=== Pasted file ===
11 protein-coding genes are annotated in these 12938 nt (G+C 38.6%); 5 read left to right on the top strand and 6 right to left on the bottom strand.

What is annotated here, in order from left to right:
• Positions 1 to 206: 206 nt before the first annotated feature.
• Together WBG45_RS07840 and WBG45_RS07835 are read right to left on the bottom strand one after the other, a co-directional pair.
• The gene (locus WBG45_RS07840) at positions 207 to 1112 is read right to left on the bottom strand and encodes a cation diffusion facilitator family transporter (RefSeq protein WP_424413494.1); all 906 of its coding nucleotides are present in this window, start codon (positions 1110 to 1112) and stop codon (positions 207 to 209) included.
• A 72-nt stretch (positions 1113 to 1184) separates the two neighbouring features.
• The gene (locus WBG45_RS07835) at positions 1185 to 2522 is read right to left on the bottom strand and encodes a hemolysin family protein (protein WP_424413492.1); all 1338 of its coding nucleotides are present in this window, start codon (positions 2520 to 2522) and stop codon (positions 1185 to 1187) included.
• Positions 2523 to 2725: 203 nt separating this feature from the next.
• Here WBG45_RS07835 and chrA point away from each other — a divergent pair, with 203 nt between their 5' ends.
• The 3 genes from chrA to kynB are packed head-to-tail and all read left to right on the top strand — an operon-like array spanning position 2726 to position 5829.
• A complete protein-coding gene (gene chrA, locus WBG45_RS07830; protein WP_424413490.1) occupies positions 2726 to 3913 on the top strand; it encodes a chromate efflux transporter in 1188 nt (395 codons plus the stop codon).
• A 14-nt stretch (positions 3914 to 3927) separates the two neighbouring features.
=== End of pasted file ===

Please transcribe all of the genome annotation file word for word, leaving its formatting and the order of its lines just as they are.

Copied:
11 protein-coding genes are annotated in these 12938 nt (G+C 38.6%); 5 read left to right on the top strand and 6 right to left on the bottom strand.

What is annotated here, in order from left to right:
• Positions 1 to 206: 206 nt before the first annotated feature.
• Together WBG45_RS07840 and WBG45_RS07835 are read right to left on the bottom strand one after the other, a co-directional pair.
• The gene (locus WBG45_RS07840) at positions 207 to 1112 is read right to left on the bottom strand and encodes a cation diffusion facilitator family transporter (RefSeq protein WP_424413494.1); all 906 of its coding nucleotides are present in this window, start codon (positions 1110 to 1112) and stop codon (positions 207 to 209) included.
• A 72-nt stretch (positions 1113 to 1184) separates the two neighbouring features.
• The gene (locus WBG45_RS07835) at positions 1185 to 2522 is read right to left on the bottom strand and encodes a hemolysin family protein (protein WP_424413492.1); all 1338 of its coding nucleotides are present in this window, start codon (positions 2520 to 2522) and stop codon (positions 1185 to 1187) included.
• Positions 2523 to 2725: 203 nt separating this feature from the next.
• Here WBG45_RS07835 and chrA point away from each other — a divergent pair, with 203 nt between their 5' ends.
• The 3 genes from chrA to kynB are packed head-to-tail and all read left to right on the top strand — an operon-like array spanning position 2726 to position 5829.
• A complete protein-coding gene (gene chrA, locus WBG45_RS07830; protein WP_424413490.1) occupies positions 2726 to 3913 on the top strand; it encodes a chromate efflux transporter in 1188 nt (395 codons plus the stop codon).
• A 14-nt stretch (positions 3914 to 3927) separates the two neighbouring features.